Pinkerton lost everything when the fire brought the hotel to the ground.
The current building was completed in November 1924. It was designed by famous architect George Mann and included two Mediterranean-style towers. Now people all over Arkansas are waiting, hoping the San Antonio owner does well with this historic Arkansas structure in need of capital investment.
Unlike Arlington, the Crescent is in its first building. It was built by Eureka Improvement Co. in 1886. The business was run by former Governor Powell Clayton, who purchased 27 wooded acres and hired an architect from St. Louis to build a facility that would stand the test. time.
The building’s 18-inch-thick limestone was carved in a quarry near the White River by Irish workers. The stones were transported to the construction site by specially constructed trains and wagons.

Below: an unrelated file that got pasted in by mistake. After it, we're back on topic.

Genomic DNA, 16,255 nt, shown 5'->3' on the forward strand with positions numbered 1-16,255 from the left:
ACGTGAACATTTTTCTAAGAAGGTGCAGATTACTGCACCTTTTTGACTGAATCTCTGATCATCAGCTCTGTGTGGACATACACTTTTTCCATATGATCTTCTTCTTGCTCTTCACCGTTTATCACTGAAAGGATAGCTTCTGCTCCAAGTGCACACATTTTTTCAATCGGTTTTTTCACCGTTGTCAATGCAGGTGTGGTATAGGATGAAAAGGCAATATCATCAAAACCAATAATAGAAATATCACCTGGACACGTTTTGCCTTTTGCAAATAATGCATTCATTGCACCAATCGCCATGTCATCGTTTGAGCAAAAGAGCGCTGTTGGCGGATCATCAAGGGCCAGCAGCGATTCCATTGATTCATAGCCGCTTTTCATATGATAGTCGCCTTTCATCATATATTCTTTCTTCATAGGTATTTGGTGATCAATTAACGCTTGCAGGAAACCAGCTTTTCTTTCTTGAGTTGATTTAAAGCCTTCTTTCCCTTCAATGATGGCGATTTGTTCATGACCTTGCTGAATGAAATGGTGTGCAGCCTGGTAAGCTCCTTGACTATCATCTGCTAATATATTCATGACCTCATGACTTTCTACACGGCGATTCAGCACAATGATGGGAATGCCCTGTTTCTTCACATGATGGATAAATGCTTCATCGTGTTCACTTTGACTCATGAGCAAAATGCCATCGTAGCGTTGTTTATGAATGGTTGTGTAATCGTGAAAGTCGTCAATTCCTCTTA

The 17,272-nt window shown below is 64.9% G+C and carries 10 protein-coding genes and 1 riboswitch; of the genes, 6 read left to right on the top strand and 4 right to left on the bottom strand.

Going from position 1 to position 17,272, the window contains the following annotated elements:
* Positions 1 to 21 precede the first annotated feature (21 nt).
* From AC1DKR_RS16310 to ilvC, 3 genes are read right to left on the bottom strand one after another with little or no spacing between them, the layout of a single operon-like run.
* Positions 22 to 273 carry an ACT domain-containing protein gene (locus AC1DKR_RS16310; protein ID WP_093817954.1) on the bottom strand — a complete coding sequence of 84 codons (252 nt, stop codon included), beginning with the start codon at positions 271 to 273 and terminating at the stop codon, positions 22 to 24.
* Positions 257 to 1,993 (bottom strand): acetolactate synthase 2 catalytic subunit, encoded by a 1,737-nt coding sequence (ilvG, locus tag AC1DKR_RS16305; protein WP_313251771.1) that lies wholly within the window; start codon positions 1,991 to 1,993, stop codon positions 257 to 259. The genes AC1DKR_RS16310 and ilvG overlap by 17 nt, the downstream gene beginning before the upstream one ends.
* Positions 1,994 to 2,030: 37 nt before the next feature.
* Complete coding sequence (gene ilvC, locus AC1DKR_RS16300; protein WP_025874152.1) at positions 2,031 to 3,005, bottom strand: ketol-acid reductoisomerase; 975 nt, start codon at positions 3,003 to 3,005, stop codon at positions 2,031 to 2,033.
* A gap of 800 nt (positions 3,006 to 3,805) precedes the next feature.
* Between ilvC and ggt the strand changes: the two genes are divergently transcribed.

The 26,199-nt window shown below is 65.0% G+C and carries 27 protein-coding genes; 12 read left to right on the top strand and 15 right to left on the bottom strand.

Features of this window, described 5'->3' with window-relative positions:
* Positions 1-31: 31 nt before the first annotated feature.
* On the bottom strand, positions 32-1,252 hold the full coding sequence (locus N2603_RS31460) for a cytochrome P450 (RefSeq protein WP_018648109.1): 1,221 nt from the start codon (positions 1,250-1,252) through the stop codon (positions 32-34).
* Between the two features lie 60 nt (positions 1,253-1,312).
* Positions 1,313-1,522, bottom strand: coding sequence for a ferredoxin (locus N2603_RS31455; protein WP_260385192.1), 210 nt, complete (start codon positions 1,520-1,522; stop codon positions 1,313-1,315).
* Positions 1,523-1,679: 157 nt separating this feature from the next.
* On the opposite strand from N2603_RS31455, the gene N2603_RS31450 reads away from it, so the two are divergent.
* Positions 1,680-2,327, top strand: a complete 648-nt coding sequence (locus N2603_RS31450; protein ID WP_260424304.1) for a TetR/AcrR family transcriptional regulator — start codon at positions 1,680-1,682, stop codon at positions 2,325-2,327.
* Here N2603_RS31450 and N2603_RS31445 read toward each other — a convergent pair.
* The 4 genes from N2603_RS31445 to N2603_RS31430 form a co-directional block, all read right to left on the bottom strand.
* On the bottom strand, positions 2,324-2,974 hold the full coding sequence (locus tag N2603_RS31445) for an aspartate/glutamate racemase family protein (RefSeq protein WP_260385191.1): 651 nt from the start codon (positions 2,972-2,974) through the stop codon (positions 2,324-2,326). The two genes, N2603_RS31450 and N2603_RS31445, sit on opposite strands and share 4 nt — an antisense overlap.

Like Hot Springs, Eureka Springs has drawn visitors in search of healing waters from across the country. Journalists from across the region praised the hotel.
According to a story from the Shiloh Crescent Museum of Ozark History in Springdale: âThe cost of this hotel, declared America’s most opulent resort, was $ 294,000. The hotel opened to the public on May 1, 1886, with an open house two weeks later. On May 20, a banquet was held for James G. Blaine, the 1884 Republican presidential candidate.
âThe Crescent was successful for many years, but as the economy deteriorated, the hotel only opened during the summer months. The owners formulated a plan to use the facility year round. In 1908 they opened the hotel as an elite girls’ boarding school. school called Crescent College and Conservatory for Young Women. The college operated from September to June, turning into a hotel during the months. summer.